Why VDI?

Martin Ingram

With the technology of desktop virtualization fast maturing, the question "Why VDI?" ceases to be one of technology and becomes a business decision.

As with many new technologies, the early days of desktop virtualization were primarily concerned with future capabilities, and actual deployments were limited in both size and use case. The products have now advanced to the point where many of the "futures" are now here and we are in a position to deploy to broad groups of users. However, the newer techniques achieve business benefit in a completely different way than the early implementations, and it is critical to understand the differences if real business benefit is to be achieved.

For most organizations, the objective of desktop virtualization is to create a more manageable client computing platform and so address the problems of high support and management costs of traditional PCs.

The management problems of the PC stem from its "personal" nature. While we may deploy a gold image to new machines during hardware refresh, and seek to keep them up to date with software deployment systems, the reality is that once users start using a machine, they quickly make the machine unique. This makes the machine difficult and expensive to support, because each machine has to be supported individually, making it impossible to achieve economies of scale across the user base. This fundamental problem is what has held back the management of PCs from the beginning and is one which we are only now on the verge of solving.

Early VDI deployments did not attempt to challenge this basic problem with PCs-they just centralized the software images. This was good for serving remote users where the cost of local support was prohibitive but was not a general solution. It failed to solve the core problem of PC management: uniqueness.

If we could keep the PC image identical for all users and also keep it up to date, the problems of "uniqueness" go away. There have been attempts in the past to do this through PC lockdown-users were prevented from changing anything on the machine and allowed to run a limited set of authorized applications. This meant the software components could be kept consistent. However, the loss of user flexibility and the cultural problems in taking away users' control over their work environment severely limited the success of lockdown.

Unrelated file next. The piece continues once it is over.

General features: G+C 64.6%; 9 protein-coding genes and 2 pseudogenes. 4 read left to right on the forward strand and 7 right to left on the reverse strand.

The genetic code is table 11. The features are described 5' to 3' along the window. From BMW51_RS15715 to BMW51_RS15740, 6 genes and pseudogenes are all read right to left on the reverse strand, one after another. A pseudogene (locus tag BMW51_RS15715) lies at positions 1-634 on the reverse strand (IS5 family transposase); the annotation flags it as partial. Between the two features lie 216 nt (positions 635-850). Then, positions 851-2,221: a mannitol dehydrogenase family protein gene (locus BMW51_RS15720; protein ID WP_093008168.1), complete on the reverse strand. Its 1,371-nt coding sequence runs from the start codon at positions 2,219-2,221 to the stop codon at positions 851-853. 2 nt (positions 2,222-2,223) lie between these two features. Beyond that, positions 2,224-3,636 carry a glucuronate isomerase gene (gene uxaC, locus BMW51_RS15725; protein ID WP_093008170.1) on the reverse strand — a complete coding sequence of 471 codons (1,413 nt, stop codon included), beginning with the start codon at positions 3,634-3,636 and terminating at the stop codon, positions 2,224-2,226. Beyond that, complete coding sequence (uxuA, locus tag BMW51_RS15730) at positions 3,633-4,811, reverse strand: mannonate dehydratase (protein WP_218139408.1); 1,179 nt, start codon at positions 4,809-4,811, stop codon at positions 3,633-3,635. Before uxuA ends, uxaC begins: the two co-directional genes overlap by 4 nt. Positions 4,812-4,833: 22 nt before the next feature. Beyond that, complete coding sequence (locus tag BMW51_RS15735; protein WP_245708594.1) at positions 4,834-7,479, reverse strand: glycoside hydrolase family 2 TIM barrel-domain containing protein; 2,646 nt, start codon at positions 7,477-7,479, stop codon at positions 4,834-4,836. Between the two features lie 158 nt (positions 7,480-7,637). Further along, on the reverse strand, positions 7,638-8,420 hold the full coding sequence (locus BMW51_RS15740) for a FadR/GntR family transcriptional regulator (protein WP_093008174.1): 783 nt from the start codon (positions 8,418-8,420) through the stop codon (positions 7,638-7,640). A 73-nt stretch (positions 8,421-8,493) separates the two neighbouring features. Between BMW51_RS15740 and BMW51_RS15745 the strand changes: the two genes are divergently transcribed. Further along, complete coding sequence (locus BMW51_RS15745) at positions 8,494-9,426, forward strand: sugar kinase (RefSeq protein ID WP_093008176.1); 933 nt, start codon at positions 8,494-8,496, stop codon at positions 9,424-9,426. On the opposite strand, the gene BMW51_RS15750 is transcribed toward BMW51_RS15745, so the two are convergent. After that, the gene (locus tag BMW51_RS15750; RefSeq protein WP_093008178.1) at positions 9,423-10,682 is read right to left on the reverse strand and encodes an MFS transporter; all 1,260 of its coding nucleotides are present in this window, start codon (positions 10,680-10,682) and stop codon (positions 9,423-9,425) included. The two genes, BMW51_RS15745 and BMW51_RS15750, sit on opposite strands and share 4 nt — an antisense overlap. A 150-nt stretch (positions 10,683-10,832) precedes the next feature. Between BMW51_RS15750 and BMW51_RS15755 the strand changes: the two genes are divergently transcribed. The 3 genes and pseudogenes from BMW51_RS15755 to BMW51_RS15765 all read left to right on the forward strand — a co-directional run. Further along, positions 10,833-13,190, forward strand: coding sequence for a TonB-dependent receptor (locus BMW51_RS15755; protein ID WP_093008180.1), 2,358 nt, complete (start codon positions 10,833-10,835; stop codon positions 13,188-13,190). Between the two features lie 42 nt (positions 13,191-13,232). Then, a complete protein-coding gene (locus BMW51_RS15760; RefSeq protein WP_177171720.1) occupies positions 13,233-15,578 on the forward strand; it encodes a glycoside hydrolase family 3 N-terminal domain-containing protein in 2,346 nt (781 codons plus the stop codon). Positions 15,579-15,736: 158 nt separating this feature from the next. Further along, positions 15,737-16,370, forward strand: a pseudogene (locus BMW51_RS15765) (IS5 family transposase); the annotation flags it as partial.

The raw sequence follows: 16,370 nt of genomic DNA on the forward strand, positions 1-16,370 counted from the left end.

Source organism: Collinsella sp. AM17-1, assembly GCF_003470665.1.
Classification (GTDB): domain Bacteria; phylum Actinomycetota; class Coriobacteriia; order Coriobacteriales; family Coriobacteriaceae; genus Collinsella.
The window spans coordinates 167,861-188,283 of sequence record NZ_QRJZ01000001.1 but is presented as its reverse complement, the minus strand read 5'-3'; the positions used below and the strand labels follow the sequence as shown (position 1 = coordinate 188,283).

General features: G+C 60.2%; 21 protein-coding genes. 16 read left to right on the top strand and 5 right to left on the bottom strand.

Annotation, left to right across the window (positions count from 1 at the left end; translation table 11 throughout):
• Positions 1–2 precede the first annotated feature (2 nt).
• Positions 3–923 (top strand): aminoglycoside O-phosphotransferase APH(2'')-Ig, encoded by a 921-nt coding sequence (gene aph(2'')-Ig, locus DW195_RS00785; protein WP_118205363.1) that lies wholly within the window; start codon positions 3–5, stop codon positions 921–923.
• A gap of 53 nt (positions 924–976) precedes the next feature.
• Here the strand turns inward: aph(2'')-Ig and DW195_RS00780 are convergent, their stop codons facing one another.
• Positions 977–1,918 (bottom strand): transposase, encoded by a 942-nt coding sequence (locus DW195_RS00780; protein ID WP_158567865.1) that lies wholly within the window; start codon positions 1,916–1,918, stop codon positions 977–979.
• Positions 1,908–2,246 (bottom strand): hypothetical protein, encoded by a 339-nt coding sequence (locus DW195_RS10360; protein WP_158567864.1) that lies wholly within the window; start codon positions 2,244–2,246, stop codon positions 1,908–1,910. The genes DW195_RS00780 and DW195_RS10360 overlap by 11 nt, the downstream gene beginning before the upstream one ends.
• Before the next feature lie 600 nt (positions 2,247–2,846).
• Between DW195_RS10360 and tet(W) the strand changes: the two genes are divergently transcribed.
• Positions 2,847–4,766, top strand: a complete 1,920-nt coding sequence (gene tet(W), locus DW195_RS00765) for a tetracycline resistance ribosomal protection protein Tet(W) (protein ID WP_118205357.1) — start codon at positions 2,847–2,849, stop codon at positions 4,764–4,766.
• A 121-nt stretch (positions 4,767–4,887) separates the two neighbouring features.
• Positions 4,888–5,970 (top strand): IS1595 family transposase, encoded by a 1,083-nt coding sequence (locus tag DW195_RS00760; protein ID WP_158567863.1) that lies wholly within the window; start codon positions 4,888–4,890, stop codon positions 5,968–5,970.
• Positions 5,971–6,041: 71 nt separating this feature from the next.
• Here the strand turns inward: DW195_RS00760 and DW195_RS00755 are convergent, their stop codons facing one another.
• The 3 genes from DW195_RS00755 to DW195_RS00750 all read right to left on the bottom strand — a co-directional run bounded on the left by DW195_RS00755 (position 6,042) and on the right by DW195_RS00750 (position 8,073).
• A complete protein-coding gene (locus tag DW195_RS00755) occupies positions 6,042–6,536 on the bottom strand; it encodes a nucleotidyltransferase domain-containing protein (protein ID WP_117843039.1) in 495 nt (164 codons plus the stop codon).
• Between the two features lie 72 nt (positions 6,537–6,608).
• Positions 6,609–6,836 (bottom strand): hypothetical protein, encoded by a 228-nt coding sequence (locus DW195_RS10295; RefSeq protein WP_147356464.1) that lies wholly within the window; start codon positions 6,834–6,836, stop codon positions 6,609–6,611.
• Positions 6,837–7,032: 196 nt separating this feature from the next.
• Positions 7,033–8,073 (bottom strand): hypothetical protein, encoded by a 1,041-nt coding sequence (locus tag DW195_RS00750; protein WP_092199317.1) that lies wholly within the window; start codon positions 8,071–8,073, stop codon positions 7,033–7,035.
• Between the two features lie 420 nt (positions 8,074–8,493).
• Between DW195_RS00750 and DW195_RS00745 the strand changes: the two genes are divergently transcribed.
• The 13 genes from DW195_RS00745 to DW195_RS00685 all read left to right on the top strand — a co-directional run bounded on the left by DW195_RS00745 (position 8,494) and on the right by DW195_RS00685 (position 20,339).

What if we could keep the core PC components identical and up to date, but let users have the degree of flexibility that they expect and need to be productive? This is the aim of today's generation of VDI. The key to this approach is to split the PC image into a number of separate software components that can then be standardized and managed independently. These components are dynamically assembled each time the user logs on to guarantee that users are always running the latest version of each component. Typically, the components split into three categories: operating system, applications and user environment.

The operating system component includes the operating system plus, perhaps, a small number of widely used applications. It is configured to a "corporate generic" level that will be adapted for each user as he or she logs on. Applications are kept separate to minimize conflicts and are typically delivered through application virtualization, although some are delivered from existing application servers, either terminal services or browser-based.

The user environment comprises all data on the PC that is associated with a user and is unique to the user and, hence, includes a wide range of different data types. Examples include policy settings to configure the operating system dependent on the user and their role, as well as personalization settings to ensure that the user gets a familiar experience. In this way, the PC image remains completely standardized and all the unique aspects are managed independent of the image. This gives the level of standardization we need to better manage the platform without compromising the user experience of the PC.

This "componentized" model is the one that achieves the benefits we are looking for in that it reduces the costs to manage the platform because the greater consistency and control over the software components leads to fewer support calls and quicker fix times.

As you evaluate desktop virtualization models, the key factors that you need to see in the solution are its ability to deliver standardized operating system and application components so that you can achieve economies of scale across the user base for all the common components, plus user environment management to deliver the user-specific aspects of the desktop. This combination of techniques is the way to achieve cost savings for IT while still giving users a familiar and productive working environment.

Add Comment      Leave a comment on this blog post
Nov 16, 2009 6:11 PM Nanouk Miller Nanouk Miller  says:
Whether its VDI or PCoIP (PC over the Internet) the protocol will not matter as long as its not a fractured environment as the VSI (virtualized server infrastructure) has become with the market split between VMWare, Citrix, Sun, IBM, HP, and Microsoft. As the server side sorts out the winners and losers over time, the desktop can hurry this process by not becoming as fractured. Regardless of if you like Microsoft, the new Windows 7 "Windows XP mode" will be the first introduction that many will have towards virtualization. How the players work together or against will determine the near term chaos of the desktop. Reply

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